Surviving: A Life

Overseas during the War, Ed Carter-Edwards served with 427 Sqn in the RCAF.

His smile remained as infectious as ever. The twinkle in his eye was still bright during my visit with air force veteran Ed Carter-Edwards this week. When his son-in-law Mike and I lifted him, so that Mike could scratch a nagging itch on Ed’s back, I could feel the muscle in his shoulders that had served him a lifetime.

Now 94, Ed battled this week not just for life, but to stay connected to a hospice room of family and visitors as long as possible. Across from his bed, his son Dennis nodded and summed up his father’s life in a sentence.

“If there was ‘quit’ in his life,” Dennis Carter-Edwards said quietly, “he never would have made it.”

Being there for history

Angela Davis has spoke up for concerns of women in America for a generation. Davis Facebook photo.

She and her friend walked among the multitudes, it seemed for hours. Some in the march were chanting, but she said it wasn’t particularly tense. Besides the obvious aspects of it being demonstration, she said she didn’t sense the men and women around her were targeting their frustration at anybody. And then the group came upon a stage, where Angela Davis, the American University law professor, was speaking.

“This is ground zero in the struggle for social justice,” Davis told thousands during her speech to the Washington Women’s March last Saturday. “Women’s rights are human rights all over the planet, (and) this is just the beginning.”

Celebrating Sir John A. in Orillia

 

Sir John A. Macdonald shakes hands with speaker Barris on Jan. 14, 2017. Photo Patrick Bales. Orillia Packet & Times.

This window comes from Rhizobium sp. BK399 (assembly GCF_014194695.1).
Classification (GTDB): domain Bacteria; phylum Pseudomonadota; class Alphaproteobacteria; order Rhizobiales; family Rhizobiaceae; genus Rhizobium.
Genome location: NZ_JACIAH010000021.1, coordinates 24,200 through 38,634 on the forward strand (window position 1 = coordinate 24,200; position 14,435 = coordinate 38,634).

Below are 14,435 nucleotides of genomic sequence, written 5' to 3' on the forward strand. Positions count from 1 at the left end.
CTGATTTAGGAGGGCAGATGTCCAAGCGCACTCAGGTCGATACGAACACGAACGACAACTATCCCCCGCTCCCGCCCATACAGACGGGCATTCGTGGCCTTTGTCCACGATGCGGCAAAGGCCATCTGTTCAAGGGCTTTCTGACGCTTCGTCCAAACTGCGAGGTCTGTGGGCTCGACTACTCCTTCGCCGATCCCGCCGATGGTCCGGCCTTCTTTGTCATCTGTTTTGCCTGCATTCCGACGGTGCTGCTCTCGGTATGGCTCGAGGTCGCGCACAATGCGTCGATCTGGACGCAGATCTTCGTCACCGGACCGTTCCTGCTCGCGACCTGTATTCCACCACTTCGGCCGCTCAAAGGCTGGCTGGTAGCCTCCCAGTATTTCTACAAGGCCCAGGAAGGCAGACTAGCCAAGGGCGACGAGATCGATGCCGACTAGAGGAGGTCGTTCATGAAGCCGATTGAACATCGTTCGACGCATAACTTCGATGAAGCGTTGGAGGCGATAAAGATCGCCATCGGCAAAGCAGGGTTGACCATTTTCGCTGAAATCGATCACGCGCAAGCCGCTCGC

The Hermitage Ballroom at the Best Western Mariposa Inn was the room with the Sir John A view Saturday night.

The 19th annual Sir John A Macdonald Celebration was once again sold out, with approximately 200 people on hand to show their support for the Orillia Museum of Art and History while feting one of the Fathers of Confederation.

The celebration took on an added significance this year, as 2017 not only marks the 150th anniversaries of both Confederation and the incorporation of Orillia, but also the 100th anniversary of the Battle of Vimy Ridge, pointed to as pivotal moment in making Canada the nation it is today.

That made Ted Barris a fitting speaker for the evening. He has written extensively on the country around the time of Confederation, as well as specifically on Vimy, in 2007’s Victory at Vimy.

Read the full story: http://www.orilliapacket.com/2017/01/15/celebrating-sir-john-in-orillia

An address, not an email

President Abraham Lincoln delivered his second inauguration address trying to put the one aspect of his first term to rest. Courtesy Wikipedia.

The first one used just over 1,400 words to do it. That was George Washington. The most recent one, Barack Obama, took about 2,400 words. The one who took the longest to do it, with over 8,000 words, was William Henry Harrison in 1841. The first one to do it in the third week of January, did so in 1937, setting the precedent for every inauguration to follow; and that was Franklin Delano Roosevelt. And the president-elect who spoke the fewest words at his inauguration, Abraham Lincoln, chose among the most eloquent 700 words to do it.

“With malice toward none, with charity for all,” Lincoln said in his second inaugural address, “let us strive on to finish the work we are in…”

The price of renaming

Just over a year ago, some of our Centennial College student reporters were assembling the latest edition of the East York Observer newspaper. One reporter had been assigned to cover a media conference at the regional hospital in the area. She returned to explain that the hospital, which for probably half a century was known as the Toronto East General Hospital, was now going to be called the Michael Garron Hospital, in honour of the son of long-time hospital donors, Myron and Berna Garron. Michael Burns, the chair of the old TEGH, explained it to our reporter this way.